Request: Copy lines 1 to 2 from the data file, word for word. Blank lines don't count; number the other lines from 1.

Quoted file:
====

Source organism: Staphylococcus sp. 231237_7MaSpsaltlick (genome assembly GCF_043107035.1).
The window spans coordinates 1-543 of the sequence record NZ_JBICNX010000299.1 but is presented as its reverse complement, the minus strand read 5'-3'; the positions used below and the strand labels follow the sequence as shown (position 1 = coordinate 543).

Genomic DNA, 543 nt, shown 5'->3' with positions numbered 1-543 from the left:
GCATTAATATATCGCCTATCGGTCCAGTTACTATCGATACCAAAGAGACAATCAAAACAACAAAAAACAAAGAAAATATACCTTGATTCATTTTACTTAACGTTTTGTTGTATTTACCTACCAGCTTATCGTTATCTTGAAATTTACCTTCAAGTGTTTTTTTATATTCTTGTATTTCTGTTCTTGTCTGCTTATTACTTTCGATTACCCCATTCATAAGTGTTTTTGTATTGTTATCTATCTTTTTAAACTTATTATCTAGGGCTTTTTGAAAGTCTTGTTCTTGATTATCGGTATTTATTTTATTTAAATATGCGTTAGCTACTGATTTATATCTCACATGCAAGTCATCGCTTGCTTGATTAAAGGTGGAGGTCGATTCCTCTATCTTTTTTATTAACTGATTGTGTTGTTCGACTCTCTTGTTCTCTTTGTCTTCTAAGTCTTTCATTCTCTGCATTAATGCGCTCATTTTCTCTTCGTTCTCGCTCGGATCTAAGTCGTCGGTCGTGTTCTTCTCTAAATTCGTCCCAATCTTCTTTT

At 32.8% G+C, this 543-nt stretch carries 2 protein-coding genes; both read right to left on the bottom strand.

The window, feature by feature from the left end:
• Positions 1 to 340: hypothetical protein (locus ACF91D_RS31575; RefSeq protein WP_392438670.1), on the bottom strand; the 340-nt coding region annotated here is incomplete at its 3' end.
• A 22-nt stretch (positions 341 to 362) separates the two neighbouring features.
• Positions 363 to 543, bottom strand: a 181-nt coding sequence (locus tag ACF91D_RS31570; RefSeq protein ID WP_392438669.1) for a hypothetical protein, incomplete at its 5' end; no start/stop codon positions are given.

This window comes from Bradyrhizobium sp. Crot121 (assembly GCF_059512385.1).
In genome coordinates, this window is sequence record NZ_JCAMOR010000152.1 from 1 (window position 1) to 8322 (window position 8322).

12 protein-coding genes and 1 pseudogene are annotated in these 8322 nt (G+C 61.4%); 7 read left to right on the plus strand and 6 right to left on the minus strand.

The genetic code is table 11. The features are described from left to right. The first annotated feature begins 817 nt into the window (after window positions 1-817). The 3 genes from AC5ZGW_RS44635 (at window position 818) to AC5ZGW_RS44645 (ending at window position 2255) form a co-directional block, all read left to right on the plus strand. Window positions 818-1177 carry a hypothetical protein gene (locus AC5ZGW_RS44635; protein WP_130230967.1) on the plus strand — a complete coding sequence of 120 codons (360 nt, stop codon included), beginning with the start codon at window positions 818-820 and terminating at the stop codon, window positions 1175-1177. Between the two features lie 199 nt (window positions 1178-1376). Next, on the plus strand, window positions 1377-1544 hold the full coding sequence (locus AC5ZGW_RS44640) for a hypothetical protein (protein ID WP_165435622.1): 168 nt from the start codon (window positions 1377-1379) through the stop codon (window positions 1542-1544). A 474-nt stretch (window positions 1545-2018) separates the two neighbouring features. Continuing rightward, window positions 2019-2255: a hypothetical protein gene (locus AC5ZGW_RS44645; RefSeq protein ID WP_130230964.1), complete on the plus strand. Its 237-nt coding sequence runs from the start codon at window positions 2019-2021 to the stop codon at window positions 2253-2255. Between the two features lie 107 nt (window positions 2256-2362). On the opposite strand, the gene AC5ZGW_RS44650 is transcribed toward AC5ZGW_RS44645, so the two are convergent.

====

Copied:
Source organism: Staphylococcus sp. 231237_7MaSpsaltlick (genome assembly GCF_043107035.1).
The window spans coordinates 1-543 of the sequence record NZ_JBICNX010000299.1 but is presented as its reverse complement, the minus strand read 5'-3'; the positions used below and the strand labels follow the sequence as shown (position 1 = coordinate 543).